Full implementation of comprehensive tobacco control programs at the national, state, and local levels, including tobacco price increases, high-impact anti-tobacco mass media campaigns, comprehensive smoke-free laws,*** and barrier-free access to tobacco cessation counseling and approved medications, along with FDA regulation of tobacco products, can accelerate progress toward reducing tobacco-related death and disease in the United States (3). Given the increasing diversity of available tobacco products, coordinated efforts are key to implementing proven strategies while also exploring promising new strategies. For example, CDC supports the National Tobacco Control Program (3), and the Tips From Former Smokers campaign, which led to approximately half a million sustained quits among U.S. adult smokers during 2012–2015 (9). FDA launched the Every Try Counts campaign in 2018, which targets adults aged 25–54 years who have attempted to quit smoking in the last year but were unsuccessful. The campaign also complements FDA’s recently announced plan to explore reducing nicotine content in cigarettes to minimally or nonaddictive levels (10). The National Cancer Institute supports research to improve tobacco dependence treatment and provides resources to help smokers quit, including Smokefree.gov; the toll-free national quitline network (1-800-QUIT-NOW); and LiveHelp online. These coordinated strategies, in combination with state and local level tobacco prevention and control strategies that address the diversity of tobacco products, can reduce tobacco related disease and death in the United States (1).

Corresponding author: Teresa W. Wang, TWWang@cdc.gov; 770-488-5493.


1Office on Smoking and Health, National Center for Chronic Disease Prevention and Health Promotion, CDC; 2Center for Tobacco Products, Food and Drug Administration, Silver Spring, Maryland; 3Tobacco Control Research Branch, National Cancer Institute, National Institutes of Health, Bethesda, Maryland.

All authors have completed and submitted the ICMJE form for disclosure of potential conflicts of interest. No potential conflicts of interest were disclosed.


* The use of regular pipe, water pipe, or hookah was assessed together using a single question. Interviewers could read the following sentences if necessary: “A hookah is a type of water pipe. It is sometimes called a ‘narghile’ (NAR-ge-lee) pipe. Do not include electronic hookahs or e-hookahs”; “Do not include electronic pipes or e-pipes.”

Current use of ≥2 tobacco products was defined as use either every day or some days of at least two or more of the following tobacco products: cigarettes (≥100 cigarettes during lifetime); cigars, cigarillos, or filtered little cigars; pipes, water pipes, or hookahs; electronic cigarettes; or smokeless tobacco products.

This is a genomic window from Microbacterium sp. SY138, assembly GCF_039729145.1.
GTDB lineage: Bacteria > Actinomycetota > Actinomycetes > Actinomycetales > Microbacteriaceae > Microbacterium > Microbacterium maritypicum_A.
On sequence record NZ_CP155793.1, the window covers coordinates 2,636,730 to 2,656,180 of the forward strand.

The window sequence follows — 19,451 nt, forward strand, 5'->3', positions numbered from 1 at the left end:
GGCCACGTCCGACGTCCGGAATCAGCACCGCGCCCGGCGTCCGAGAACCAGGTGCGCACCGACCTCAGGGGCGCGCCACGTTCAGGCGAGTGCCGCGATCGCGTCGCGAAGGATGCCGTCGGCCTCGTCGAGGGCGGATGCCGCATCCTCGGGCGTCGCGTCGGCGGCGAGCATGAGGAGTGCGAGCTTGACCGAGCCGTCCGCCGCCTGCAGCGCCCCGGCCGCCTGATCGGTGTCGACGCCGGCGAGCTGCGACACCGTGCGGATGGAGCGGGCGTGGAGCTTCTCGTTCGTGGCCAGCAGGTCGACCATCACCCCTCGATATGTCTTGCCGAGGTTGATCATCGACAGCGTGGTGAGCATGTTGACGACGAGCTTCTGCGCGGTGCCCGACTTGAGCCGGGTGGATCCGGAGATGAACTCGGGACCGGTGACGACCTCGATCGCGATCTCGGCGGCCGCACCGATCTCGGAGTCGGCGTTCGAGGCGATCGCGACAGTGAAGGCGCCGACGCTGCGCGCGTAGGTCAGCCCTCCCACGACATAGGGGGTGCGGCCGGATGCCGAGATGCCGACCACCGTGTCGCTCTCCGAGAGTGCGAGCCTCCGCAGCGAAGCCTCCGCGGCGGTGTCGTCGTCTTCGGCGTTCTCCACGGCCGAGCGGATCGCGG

§ Northeast: Connecticut, Maine, Massachusetts, New Hampshire, New Jersey, New York, Pennsylvania, Rhode Island, and Vermont. Midwest: Illinois, Indiana, Iowa, Kansas, Michigan, Minnesota, Missouri, Nebraska, North Dakota, Ohio, South Dakota, and Wisconsin. South: Alabama, Arkansas, Delaware, District of Columbia, Florida, Georgia, Kentucky, Louisiana, Maryland, Mississippi, North Carolina, Oklahoma, South Carolina, Tennessee, Texas, Virginia, and West Virginia. West: Alaska, Arizona, California, Colorado, Hawaii, Idaho, Montana, Nevada, New Mexico, Oregon, Utah, Washington, and Wyoming.

Sexual orientation was determined using the question “Which of the following best represents how you think of yourself?” Response options included “gay,” “straight, that is, not gay,” “bisexual,” “something else,” and “I don’t know the answer” among male respondents, and “lesbian or gay,” “straight, that is, not lesbian or gay,” “bisexual, “something else,” and “I don’t know the answer” among female respondents. Respondents were considered to be lesbian, gay, or bisexual if they responded “gay,” “lesbian or gay,” or “bisexual.”

** Private coverage: includes adults who had any comprehensive private insurance plan (including health maintenance organizations and preferred provider organizations). Medicaid: for adults aged <65 years, includes those who did not have private coverage, but who had Medicaid or other state-sponsored health plans, including Children’s Health Insurance Program (CHIP). For adults aged ≥65 years, includes adults aged ≥65 years who did not have any private coverage but had Medicare and Medicaid or other state-sponsored health plans including CHIP; Medicare only: includes adults aged ≥65 years who only had Medicare coverage; Other coverage: includes adults who did not have private insurance, Medicaid, or other public coverage, but who had any type of military coverage, coverage from other government programs, or Medicare. Uninsured: includes adults who did not indicate that they were covered at the time of the interview under private health insurance, Medicare, Medicaid, CHIP, a state-sponsored health plan, other government programs, or military coverage.

†† Disability status was defined on the basis of self-reported presence of selected limitations, including vision, hearing, cognition, and movement. Limitations in performing activities of daily living were defined using the question “Does [person] have difficulty dressing or bathing?” Limitations in performing instrumental activities of daily living were defined on the basis of responses to the question “Because of a physical, mental, or emotional condition, does [person] have difficulty doing errands alone such as visiting a doctor’s office or shopping?” Any disability was defined as a “yes” response pertaining to at least one of the limitations listed (vision, hearing, cognition, movement, activities of daily living, or instrumental activities of daily living). A random sample of half of the respondents from the 2017 Person File was asked about limitations, and weights from the Family Disability Questions File were applied.